Sunday, 30 October 2016

Trip Recorder

With bream dominating the last few canal sorties it was with no little excitement that a long-planned trip to the River Wye with some of The Stillwater regulars crept up on us

The other three went down a day earlier and I was able to join them on the Wednesday for three days' barbel hunting

To give this some context, from my own personal perspective this trip was neither my first barbel hunt nor was it my first to the Wye but those previous excursions were as a young teenager after a barbel on the River Severn (managing one of just one pound four ounces) and the one to the Wye was on a baking hot day, with the river gin clear and consequently only a handful of salmon parr to show for it.

To all effects this was to be my first barbel trip to the Wye.

HonGenSec had arranged Wye & Usk Foundation tickets to different beats each day, together with b&b accommodation. All we had to do was turn-up, cough-up and attempt to bag-up.

The scenery was always likely to be spectacular between Hereford and Ross-on-Wye and, apart from being a couple of weeks early to catch the autumn trees in their fully multi-coloured splendour, it didn't disappoint.

On the first day, with the river conveniently up, a few barbel were taken to nine pounds plus and, when I arrived the following day the higher water had become coloured and chances seemed high.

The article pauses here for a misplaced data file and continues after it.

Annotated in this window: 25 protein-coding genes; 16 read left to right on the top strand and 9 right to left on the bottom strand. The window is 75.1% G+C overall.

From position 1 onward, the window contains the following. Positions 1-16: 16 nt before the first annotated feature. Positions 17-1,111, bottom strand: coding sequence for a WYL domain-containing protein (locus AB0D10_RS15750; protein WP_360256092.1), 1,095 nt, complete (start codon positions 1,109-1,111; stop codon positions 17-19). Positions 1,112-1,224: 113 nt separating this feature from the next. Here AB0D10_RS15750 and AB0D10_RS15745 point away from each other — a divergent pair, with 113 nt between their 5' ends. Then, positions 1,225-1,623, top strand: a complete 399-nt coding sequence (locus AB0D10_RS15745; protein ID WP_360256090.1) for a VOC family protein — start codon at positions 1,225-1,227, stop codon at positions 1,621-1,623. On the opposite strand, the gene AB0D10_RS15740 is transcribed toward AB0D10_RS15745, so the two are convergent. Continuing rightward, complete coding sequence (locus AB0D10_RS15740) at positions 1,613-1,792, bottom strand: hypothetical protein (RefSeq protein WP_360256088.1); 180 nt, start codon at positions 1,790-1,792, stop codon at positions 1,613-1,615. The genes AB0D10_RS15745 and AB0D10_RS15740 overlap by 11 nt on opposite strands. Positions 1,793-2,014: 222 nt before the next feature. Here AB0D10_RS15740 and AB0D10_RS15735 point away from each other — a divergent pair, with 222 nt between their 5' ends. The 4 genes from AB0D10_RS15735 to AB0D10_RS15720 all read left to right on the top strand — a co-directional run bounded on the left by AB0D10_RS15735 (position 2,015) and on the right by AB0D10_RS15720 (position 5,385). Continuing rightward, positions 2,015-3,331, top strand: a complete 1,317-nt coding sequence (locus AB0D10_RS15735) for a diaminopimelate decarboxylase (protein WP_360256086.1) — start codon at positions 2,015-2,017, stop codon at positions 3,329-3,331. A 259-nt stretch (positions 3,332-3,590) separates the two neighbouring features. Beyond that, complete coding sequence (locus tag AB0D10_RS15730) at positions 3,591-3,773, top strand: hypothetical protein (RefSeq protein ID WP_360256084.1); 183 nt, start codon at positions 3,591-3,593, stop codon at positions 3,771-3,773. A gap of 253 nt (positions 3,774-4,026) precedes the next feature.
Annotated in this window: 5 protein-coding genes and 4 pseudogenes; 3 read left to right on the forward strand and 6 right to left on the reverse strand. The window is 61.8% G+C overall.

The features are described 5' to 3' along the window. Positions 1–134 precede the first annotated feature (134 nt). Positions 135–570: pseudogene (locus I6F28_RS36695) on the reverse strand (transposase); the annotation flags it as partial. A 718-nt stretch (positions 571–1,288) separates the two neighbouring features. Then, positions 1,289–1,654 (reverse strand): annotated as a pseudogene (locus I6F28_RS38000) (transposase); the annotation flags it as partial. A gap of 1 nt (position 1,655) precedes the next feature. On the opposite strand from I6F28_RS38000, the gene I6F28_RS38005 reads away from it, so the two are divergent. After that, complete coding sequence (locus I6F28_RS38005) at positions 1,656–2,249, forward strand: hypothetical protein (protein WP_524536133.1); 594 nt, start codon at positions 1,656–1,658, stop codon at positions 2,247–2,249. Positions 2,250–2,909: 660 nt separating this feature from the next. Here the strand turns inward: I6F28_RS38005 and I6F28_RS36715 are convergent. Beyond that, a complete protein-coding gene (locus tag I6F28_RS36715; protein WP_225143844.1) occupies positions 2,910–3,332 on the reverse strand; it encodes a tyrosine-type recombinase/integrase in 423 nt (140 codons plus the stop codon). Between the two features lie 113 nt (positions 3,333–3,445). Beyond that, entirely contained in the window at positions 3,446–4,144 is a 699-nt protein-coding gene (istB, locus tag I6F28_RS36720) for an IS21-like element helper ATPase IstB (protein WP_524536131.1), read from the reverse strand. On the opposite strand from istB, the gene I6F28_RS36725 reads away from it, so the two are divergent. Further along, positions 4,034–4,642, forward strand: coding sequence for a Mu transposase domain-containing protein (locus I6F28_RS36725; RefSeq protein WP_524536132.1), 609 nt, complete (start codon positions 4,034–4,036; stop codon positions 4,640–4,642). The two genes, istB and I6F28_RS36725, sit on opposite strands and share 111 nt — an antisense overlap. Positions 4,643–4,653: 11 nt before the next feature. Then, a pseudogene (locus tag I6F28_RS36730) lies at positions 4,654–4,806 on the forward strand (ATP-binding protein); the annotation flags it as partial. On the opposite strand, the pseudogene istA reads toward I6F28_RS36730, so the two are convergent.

We chose swims under the advice of the landowner but, it being my first visit, I misread the water and fished it badly. I also lost three fish due to hooks coming-off, not being used to their power I had to seek the knot advice (and a degree of emotional counselling) of the others over lamb and mint pie that evening, but contented myself with a couple of run of the mill chub. The river fell around seven inches while we fished.

Next day the river had dropped further and much of the colour dropped-out too. One or two more interesting birds were about - nuthatch, little grebe, goosander - but nothing really unusual apart from the sheer numbers of pheasant on the land. Clearly a shooting party or two were due.

The river was generally shallower than I anticipated and, in the absence of noteworthy features, went for the edge of the main flow putting down a bed of hemp and small pellets over the top with two 8mm red pellets on a size 12. As the water cleared I eased-off the groundbait feeder and swapped to straight lead and loose feed.

Late afternoon the tip whacked over with little warning and we were in. The new 1.75lbs t.c. 'barbel rod' was doing its business and, giving the fish very little opportunity to get started, it was soon in the net. HonGenSec had pointed-out that it couldn't be called a barbel rod until it had caught one, against which there is no counter-argument, and it was now true to its name.

The bruiser went 7lbs 8ounces on the scales (a p.b. by 6.4!) which caused a yahoo of delight to ripple across the stream, landed and unhooked, rested, photographed, rested again and gently returned, this was quite the beauty I expected it to be, albeit there was some historical damage to the scale pattern on the left shoulder. The surprising feature of the fish, for me, was the relative size of the barbules and the clearly visible sense organs in and around its mouth. I can't imagine a barbels eyes have much to do with its feeding habits.

A chub of 3lbs then fell to bread which I had been feeding down the inside under a small willow (you didn't think I could fail to take any did you?!) before, right at the death, the tip was wrenched into activity again and a second hard-fighting barbel was dealt with. This one just 3.2.